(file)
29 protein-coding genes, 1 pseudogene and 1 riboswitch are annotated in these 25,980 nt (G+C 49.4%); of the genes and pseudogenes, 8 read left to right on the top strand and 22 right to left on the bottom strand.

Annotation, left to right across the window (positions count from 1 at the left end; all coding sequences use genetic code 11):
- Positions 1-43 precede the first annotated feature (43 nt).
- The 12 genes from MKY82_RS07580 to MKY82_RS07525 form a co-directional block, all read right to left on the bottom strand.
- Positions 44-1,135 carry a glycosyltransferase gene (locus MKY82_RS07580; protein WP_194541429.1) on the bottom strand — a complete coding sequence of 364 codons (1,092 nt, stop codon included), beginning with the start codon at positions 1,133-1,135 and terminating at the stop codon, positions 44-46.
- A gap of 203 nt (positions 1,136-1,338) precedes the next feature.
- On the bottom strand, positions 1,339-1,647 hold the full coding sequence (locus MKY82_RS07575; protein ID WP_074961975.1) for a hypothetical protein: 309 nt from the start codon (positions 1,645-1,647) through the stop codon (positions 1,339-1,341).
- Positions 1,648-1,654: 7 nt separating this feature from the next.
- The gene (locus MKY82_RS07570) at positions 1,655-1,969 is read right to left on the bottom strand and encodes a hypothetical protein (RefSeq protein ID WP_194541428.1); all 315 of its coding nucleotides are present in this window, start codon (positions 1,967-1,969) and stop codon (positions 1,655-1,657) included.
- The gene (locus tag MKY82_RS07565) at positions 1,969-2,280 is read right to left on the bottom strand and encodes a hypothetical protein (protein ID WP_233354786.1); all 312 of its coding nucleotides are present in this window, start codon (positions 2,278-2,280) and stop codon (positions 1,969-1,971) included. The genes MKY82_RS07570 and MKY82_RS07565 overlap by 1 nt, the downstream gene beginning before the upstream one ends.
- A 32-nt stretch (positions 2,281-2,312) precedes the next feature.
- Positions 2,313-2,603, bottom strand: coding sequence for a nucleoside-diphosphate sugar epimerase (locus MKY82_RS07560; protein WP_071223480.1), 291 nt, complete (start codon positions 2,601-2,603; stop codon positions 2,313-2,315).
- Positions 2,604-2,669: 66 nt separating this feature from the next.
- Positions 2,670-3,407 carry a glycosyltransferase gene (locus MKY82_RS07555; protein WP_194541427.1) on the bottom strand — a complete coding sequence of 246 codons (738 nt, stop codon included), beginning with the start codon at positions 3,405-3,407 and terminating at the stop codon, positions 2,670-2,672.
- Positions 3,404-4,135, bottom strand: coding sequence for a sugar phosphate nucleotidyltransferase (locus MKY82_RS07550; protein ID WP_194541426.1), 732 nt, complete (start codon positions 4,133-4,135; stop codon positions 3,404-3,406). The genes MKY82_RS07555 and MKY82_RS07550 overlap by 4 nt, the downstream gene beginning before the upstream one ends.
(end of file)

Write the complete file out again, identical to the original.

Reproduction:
29 protein-coding genes, 1 pseudogene and 1 riboswitch are annotated in these 25,980 nt (G+C 49.4%); of the genes and pseudogenes, 8 read left to right on the top strand and 22 right to left on the bottom strand.

Annotation, left to right across the window (positions count from 1 at the left end; all coding sequences use genetic code 11):
- Positions 1-43 precede the first annotated feature (43 nt).
- The 12 genes from MKY82_RS07580 to MKY82_RS07525 form a co-directional block, all read right to left on the bottom strand.
- Positions 44-1,135 carry a glycosyltransferase gene (locus MKY82_RS07580; protein WP_194541429.1) on the bottom strand — a complete coding sequence of 364 codons (1,092 nt, stop codon included), beginning with the start codon at positions 1,133-1,135 and terminating at the stop codon, positions 44-46.
- A gap of 203 nt (positions 1,136-1,338) precedes the next feature.
- On the bottom strand, positions 1,339-1,647 hold the full coding sequence (locus MKY82_RS07575; protein ID WP_074961975.1) for a hypothetical protein: 309 nt from the start codon (positions 1,645-1,647) through the stop codon (positions 1,339-1,341).
- Positions 1,648-1,654: 7 nt separating this feature from the next.
- The gene (locus MKY82_RS07570) at positions 1,655-1,969 is read right to left on the bottom strand and encodes a hypothetical protein (RefSeq protein ID WP_194541428.1); all 315 of its coding nucleotides are present in this window, start codon (positions 1,967-1,969) and stop codon (positions 1,655-1,657) included.
- The gene (locus tag MKY82_RS07565) at positions 1,969-2,280 is read right to left on the bottom strand and encodes a hypothetical protein (protein ID WP_233354786.1); all 312 of its coding nucleotides are present in this window, start codon (positions 2,278-2,280) and stop codon (positions 1,969-1,971) included. The genes MKY82_RS07570 and MKY82_RS07565 overlap by 1 nt, the downstream gene beginning before the upstream one ends.
- A 32-nt stretch (positions 2,281-2,312) precedes the next feature.
- Positions 2,313-2,603, bottom strand: coding sequence for a nucleoside-diphosphate sugar epimerase (locus MKY82_RS07560; protein WP_071223480.1), 291 nt, complete (start codon positions 2,601-2,603; stop codon positions 2,313-2,315).
- Positions 2,604-2,669: 66 nt separating this feature from the next.
- Positions 2,670-3,407 carry a glycosyltransferase gene (locus MKY82_RS07555; protein WP_194541427.1) on the bottom strand — a complete coding sequence of 246 codons (738 nt, stop codon included), beginning with the start codon at positions 3,405-3,407 and terminating at the stop codon, positions 2,670-2,672.
- Positions 3,404-4,135, bottom strand: coding sequence for a sugar phosphate nucleotidyltransferase (locus MKY82_RS07550; protein ID WP_194541426.1), 732 nt, complete (start codon positions 4,133-4,135; stop codon positions 3,404-3,406). The genes MKY82_RS07555 and MKY82_RS07550 overlap by 4 nt, the downstream gene beginning before the upstream one ends.